IDEAS home Printed from https://ideas.repec.org/p/cdl/ucscec/qt0xp29105.html
   My bibliography  Save this paper

Vengefulness Evolves in Small Groups

Author

Listed:
  • Friedman, Daniel
  • Singh, Nirvikar

Abstract

We discuss how small group interactions overcome evolutionary problems that might otherwise erode vengefulness as a preference trait. The basic viability problem is that the fitness benefits of vengeance often do not cover its personal cost. Even when a sufficiently high level of vengefulness brings increased fitness, at lower levels, vengefulness has a negative fitness gradient. This leads to the threshold problem: how can vengefulness become established in the first place? If it somehow becomes established at a high level, vengefulness creates an attractive niche for cheap imitators, those who look like highly vengeful types but do not bear the costs. This is the mimicry problem, and unchecked it could eliminate vengeful traits. We show how within-group social norms can solve these problems even when encounters with outsiders are also important.

Suggested Citation

  • Friedman, Daniel & Singh, Nirvikar, 2004. "Vengefulness Evolves in Small Groups," Santa Cruz Department of Economics, Working Paper Series qt0xp29105, Department of Economics, UC Santa Cruz.
  • Handle: RePEc:cdl:ucscec:qt0xp29105
    as

    Download full text from publisher

    File URL: https://www.escholarship.org/uc/item/0xp29105.pdf;origin=repeccitec
    Download Restriction: no
    ---><---

    Other versions of this item:

    References listed on IDEAS

    as
    1. Ernst Fehr & Simon Gächter, 2000. "Fairness and Retaliation: The Economics of Reciprocity," Journal of Economic Perspectives, American Economic Association, vol. 14(3), pages 159-181, Summer.
    2. Ernst Fehr & Klaus M. Schmidt, 1999. "A Theory of Fairness, Competition, and Cooperation," The Quarterly Journal of Economics, President and Fellows of Harvard College, vol. 114(3), pages 817-868.
    3. Kockesen, Levent & Ok, Efe A. & Sethi, Rajiv, 2000. "The Strategic Advantage of Negatively Interdependent Preferences," Journal of Economic Theory, Elsevier, vol. 92(2), pages 274-299, June.
    4. Samuel Bowles & Herbert Gintis, 1998. "The Evolution of Strong Reciprocity," Research in Economics 98-08-073e, Santa Fe Institute.
    5. Oechssler, Jorg & Riedel, Frank, 2002. "On the Dynamic Foundation of Evolutionary Stability in Continuous Models," Journal of Economic Theory, Elsevier, vol. 107(2), pages 223-252, December.
    6. Sethi, Rajiv & Somanathan, E., 2003. "Understanding reciprocity," Journal of Economic Behavior & Organization, Elsevier, vol. 50(1), pages 1-27, January.
    7. Ken Binmore & Larry Samuelson, "undated". "Evolutionary Drift and Equilibrium Selection," ELSE working papers 011, ESRC Centre on Economics Learning and Social Evolution.
    8. Robert W. Rosenthal, 2001. "Trust and social efficiencies," Review of Economic Design, Springer;Society for Economic Design, vol. 6(3), pages 413-428.
    9. Alan B. Krueger & Alexandre Mas, 2004. "Strikes, Scabs, and Tread Separations: Labor Strife and the Production of Defective Bridgestone/Firestone Tires," Journal of Political Economy, University of Chicago Press, vol. 112(2), pages 253-289, April.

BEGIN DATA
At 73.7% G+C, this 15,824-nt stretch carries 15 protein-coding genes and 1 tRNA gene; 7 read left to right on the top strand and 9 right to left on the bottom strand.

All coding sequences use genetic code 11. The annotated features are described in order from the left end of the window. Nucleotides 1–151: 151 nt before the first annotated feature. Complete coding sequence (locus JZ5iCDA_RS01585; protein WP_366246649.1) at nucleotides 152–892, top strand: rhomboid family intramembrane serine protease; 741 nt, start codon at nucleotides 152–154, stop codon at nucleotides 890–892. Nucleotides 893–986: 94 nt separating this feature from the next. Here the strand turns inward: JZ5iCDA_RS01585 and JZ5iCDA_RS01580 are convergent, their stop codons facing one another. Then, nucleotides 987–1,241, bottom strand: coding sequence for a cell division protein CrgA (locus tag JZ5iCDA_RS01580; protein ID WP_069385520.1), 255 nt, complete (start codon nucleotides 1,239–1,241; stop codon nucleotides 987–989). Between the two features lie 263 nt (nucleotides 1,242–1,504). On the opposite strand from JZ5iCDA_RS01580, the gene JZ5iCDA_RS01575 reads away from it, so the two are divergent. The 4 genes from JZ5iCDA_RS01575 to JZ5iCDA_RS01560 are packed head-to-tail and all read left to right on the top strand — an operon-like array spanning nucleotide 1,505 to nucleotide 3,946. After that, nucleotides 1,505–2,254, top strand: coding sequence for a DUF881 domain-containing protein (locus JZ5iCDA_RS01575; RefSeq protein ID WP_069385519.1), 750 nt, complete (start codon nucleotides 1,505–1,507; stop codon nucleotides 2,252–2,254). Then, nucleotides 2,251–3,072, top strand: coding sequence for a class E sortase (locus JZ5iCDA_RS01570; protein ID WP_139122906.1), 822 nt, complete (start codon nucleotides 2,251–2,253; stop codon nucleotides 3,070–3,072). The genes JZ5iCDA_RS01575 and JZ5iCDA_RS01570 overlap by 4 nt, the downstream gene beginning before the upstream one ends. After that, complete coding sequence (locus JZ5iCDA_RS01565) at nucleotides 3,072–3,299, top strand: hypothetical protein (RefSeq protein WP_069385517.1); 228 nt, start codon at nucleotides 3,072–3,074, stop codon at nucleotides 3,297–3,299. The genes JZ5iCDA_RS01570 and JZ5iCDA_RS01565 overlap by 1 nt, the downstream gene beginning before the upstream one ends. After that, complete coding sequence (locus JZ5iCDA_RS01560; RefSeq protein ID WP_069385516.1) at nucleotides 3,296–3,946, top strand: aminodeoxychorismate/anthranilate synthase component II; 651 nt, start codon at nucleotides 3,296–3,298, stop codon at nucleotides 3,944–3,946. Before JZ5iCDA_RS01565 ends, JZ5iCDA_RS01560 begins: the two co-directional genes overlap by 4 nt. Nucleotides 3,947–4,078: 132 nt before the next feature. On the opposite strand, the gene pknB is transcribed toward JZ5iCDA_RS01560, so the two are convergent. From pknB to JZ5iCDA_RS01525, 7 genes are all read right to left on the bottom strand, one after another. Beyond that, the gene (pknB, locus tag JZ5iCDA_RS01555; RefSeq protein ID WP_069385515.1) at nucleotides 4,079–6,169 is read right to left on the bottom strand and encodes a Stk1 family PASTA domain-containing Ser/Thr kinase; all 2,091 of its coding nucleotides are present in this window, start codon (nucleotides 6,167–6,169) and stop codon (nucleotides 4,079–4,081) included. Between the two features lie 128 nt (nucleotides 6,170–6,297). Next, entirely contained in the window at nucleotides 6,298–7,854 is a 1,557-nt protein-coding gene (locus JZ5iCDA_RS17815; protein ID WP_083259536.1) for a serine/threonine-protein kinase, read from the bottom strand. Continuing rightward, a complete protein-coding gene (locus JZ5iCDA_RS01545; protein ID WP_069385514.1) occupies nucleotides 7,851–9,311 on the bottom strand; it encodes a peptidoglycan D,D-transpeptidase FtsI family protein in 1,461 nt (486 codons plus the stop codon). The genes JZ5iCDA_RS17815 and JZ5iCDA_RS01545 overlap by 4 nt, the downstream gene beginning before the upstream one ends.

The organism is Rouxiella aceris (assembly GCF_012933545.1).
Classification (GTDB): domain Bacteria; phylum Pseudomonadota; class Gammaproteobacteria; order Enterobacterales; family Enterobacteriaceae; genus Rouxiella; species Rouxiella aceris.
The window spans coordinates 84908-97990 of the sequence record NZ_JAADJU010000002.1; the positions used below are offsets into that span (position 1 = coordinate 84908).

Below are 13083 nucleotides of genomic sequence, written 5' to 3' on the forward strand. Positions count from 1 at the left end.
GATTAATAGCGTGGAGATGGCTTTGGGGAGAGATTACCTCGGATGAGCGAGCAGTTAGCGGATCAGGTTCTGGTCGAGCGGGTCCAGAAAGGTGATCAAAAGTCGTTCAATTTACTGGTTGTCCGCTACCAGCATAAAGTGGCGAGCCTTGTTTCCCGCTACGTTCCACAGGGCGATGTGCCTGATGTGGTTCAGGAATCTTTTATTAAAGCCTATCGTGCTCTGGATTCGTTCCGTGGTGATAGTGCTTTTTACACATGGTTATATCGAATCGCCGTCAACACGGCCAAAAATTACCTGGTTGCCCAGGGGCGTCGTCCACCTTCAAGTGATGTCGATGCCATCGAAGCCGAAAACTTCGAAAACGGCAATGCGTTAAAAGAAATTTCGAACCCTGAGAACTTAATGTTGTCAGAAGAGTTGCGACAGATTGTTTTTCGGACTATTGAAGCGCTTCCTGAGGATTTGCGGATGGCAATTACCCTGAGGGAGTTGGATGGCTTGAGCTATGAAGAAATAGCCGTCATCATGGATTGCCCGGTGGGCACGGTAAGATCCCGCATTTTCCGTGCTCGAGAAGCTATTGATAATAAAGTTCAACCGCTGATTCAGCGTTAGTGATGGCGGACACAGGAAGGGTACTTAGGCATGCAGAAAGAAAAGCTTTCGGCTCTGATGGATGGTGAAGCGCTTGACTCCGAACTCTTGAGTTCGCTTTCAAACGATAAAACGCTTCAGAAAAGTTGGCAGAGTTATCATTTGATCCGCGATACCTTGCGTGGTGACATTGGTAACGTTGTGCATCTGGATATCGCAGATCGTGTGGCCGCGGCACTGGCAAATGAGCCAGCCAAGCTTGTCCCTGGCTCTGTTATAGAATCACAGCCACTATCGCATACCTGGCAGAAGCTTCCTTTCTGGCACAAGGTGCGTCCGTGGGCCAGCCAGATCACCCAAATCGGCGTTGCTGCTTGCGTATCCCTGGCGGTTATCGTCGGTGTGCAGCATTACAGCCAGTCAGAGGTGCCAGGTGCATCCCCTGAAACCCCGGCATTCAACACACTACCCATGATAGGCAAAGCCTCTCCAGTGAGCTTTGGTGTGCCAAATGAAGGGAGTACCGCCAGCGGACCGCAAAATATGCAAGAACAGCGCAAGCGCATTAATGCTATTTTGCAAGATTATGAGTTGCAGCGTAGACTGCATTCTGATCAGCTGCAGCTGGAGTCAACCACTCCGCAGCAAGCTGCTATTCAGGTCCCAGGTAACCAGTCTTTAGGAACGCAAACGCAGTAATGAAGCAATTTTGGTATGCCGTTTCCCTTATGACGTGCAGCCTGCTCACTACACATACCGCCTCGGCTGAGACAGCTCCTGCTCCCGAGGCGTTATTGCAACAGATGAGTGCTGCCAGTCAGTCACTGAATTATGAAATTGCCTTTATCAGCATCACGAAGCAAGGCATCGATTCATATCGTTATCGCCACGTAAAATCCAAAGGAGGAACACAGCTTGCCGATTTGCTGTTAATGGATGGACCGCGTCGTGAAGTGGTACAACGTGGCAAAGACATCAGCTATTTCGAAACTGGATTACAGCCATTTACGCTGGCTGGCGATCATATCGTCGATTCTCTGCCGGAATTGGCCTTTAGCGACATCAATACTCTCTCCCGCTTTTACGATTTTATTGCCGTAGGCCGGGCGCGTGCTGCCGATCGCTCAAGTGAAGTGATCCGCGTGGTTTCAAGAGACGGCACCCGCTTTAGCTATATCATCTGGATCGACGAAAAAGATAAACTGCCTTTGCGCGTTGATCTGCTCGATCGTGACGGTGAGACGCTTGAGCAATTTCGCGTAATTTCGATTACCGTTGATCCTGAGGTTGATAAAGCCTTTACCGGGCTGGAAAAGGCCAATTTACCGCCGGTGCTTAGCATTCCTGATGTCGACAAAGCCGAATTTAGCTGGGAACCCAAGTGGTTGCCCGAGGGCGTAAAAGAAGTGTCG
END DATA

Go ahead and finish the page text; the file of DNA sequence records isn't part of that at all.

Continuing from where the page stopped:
10. Efe A. Ok & Levent KoÚkesen, 2000. "Negatively interdependent preferences," Social Choice and Welfare, Springer;The Society for Social Choice and Welfare, vol. 17(3), pages 533-558.
    11. Gary Charness & Matthew Rabin, 1999. "Social preferences: Some simple tests and a new model," Economics Working Papers 441, Department of Economics and Business, Universitat Pompeu Fabra, revised Jan 2000.
    12. Güth Werner & Kliemt Hartmut & Peleg Bezalel, 2000. "Co-evolution of Preferences and Information in Simple Games of Trust," German Economic Review, De Gruyter, vol. 1(1), pages 83-110, February.
    13. Roberto A. Weber & Colin F. Camerer, 2003. "Cultural Conflict and Merger Failure: An Experimental Approach," Management Science, INFORMS, vol. 49(4), pages 400-415, April.
    14. David K. Levine, 1998. "Modeling Altruism and Spitefulness in Experiment," Review of Economic Dynamics, Elsevier for the Society for Economic Dynamics, vol. 1(3), pages 593-622, July.
    15. Huck, Steffen & Oechssler, Jorg, 1999. "The Indirect Evolutionary Approach to Explaining Fair Allocations," Games and Economic Behavior, Elsevier, vol. 28(1), pages 13-24, July.
    16. Samuel Bowles & Herbert Gintis, 2002. "Social Capital and Community Governance," Economic Journal, Royal Economic Society, vol. 112(483), pages 419-436, November.
    17. Friedman, Daniel & Singh, Nirvikar, 2009. "Equilibrium vengeance," Games and Economic Behavior, Elsevier, vol. 66(2), pages 813-829, July.
    18. Rubin, Paul H & Paul, Chris W, II, 1979. "An Evolutionary Model of Taste for Risk," Economic Inquiry, Western Economic Association International, vol. 17(4), pages 585-596, October.
    19. Arthur J. Robson, 2002. "Evolution and Human Nature," Journal of Economic Perspectives, American Economic Association, vol. 16(2), pages 89-106, Spring.
    20. Armin Falk & Urs Fischbacher, 2001. "Distributional Consequences and Intentions in a Model of Reciprocity," Annals of Economics and Statistics, GENES, issue 63-64, pages 111-129.
    21. Friedman, Daniel & Singh, Nirvikar, 2003. "Negative Reciprocity: The Coevolution of Memes and Genes," Santa Cruz Department of Economics, Working Paper Series qt8n49r3t2, Department of Economics, UC Santa Cruz.
    22. Sethi, Rajiv & Somanathan, E., 2001. "Preference Evolution and Reciprocity," Journal of Economic Theory, Elsevier, vol. 97(2), pages 273-297, April.